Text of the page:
Champion of Justice
By Seán Ó Murchu, Contributor
October / November 2000
During his 34 years with the Supreme Court, Justice William Brennan, Jr. (1906 – 1998) was widely recognized as one of the primary architects of public policy in the country.
On his childhood in Newark, N.J.: I had every kind of job in the world. Across the street from us was a dairy farm, and my brother Charlie, at five in the morning, would milk the cows, and by the time they had cooled and bottled the milk, I would walk across the street and deliver it all the way up to the school, which was two miles away, and then in the afternoon I would deliver papers.
On visiting Ireland: The first time I was there, I met people who remembered my father and mother being there. They particularly remembered my father because he bought drinks for everybody in the pub.
On being Irish-American: The thing that sort of disgusts me – and I mean disgusts – [is that] there are so many Irish who would rather not claim it [being Irish]. I resent it. I just think it’s so sad.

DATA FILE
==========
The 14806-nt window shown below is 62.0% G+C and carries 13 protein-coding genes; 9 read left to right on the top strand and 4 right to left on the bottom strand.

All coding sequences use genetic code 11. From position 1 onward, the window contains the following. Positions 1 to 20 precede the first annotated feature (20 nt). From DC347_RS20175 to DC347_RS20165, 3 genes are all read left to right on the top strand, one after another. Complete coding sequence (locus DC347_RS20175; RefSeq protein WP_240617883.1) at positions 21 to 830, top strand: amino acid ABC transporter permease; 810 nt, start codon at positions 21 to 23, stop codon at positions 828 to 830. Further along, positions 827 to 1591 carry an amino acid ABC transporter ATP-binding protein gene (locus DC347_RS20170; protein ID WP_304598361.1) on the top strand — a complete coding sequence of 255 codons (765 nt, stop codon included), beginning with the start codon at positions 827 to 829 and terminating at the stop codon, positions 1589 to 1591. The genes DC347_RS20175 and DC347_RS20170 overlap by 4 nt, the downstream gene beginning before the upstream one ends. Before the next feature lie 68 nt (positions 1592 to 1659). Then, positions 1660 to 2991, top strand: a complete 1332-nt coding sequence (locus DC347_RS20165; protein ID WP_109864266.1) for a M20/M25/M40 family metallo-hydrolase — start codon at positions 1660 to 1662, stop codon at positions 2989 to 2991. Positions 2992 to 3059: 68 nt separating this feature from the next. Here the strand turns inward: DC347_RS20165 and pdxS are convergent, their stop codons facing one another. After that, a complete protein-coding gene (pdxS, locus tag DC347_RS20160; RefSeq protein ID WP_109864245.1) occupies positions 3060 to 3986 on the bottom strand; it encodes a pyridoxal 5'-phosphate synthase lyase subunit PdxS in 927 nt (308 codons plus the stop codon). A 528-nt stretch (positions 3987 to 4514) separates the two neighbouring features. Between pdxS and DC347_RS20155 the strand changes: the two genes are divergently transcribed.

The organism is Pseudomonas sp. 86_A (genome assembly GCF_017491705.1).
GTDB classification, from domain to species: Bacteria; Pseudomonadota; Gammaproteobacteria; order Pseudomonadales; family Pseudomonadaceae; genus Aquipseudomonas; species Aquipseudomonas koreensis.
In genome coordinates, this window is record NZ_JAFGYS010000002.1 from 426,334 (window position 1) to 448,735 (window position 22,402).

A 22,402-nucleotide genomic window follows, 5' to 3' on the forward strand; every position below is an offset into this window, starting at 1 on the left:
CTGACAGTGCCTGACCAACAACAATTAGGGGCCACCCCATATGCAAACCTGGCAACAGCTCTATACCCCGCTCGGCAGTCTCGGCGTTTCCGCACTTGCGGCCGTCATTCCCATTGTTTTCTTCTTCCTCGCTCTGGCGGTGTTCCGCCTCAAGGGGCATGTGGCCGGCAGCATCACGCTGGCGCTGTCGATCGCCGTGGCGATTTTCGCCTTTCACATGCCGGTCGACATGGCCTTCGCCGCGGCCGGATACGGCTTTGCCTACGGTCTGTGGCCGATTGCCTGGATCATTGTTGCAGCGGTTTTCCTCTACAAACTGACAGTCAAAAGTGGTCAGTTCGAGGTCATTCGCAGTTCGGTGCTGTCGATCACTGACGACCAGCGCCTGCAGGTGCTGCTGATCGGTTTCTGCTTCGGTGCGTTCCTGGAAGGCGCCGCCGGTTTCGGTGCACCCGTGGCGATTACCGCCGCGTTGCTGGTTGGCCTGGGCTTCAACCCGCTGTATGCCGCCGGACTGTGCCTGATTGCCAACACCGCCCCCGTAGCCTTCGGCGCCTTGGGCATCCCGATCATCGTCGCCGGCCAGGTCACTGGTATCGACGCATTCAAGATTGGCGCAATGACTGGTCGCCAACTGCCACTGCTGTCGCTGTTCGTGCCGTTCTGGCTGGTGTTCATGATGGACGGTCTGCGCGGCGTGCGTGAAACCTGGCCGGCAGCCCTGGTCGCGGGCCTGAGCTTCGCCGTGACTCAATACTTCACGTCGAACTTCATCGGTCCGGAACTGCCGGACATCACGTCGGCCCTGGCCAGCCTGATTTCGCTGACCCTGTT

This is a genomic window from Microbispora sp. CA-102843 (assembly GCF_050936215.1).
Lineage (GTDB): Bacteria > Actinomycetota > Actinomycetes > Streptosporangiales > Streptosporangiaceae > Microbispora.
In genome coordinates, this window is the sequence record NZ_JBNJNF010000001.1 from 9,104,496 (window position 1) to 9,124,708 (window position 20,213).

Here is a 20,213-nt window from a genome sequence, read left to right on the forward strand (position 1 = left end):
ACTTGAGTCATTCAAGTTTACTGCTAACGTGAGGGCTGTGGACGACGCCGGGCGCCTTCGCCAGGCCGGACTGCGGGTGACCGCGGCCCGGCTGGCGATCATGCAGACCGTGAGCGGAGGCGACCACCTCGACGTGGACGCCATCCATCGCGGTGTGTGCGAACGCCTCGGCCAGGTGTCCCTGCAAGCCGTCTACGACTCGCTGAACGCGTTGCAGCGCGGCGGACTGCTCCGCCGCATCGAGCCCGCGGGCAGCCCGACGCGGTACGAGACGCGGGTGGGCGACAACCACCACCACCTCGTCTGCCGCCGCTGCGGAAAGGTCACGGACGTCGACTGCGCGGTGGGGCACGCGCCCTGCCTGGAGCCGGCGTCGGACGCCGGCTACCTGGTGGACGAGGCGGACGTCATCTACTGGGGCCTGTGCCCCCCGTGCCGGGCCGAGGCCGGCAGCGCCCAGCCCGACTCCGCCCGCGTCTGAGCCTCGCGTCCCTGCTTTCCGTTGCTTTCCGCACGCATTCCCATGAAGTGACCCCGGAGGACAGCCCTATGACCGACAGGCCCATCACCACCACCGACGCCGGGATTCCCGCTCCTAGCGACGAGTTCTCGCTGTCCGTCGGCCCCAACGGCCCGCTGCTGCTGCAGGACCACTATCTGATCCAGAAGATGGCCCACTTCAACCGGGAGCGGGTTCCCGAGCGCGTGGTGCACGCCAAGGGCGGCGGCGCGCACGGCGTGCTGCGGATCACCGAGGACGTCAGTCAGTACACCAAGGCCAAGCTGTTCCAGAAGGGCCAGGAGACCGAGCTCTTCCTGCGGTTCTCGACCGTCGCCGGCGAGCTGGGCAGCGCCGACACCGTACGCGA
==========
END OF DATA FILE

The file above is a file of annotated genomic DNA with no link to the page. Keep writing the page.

On his fellow justices: I have sat with 22 other justices in my 33 years, and I’ve never had a cross word with anyone.
On retirement: No, retirement for me is no consideration. I would not know what to do with myself that would give me what I get here staying in the Court. I can’t expect that there are many years left in me – and when the good Lord tells me that I’m not up to it any longer and I had better turn in my records, then I’ll be ready. I so love what I’m doing here that I don’t want to stop doing it until I absolutely have to. – June 1990 ♦
Justice Brennan was forced to retire from the Supreme Court in 1990 due to ill health. He died in July 1998.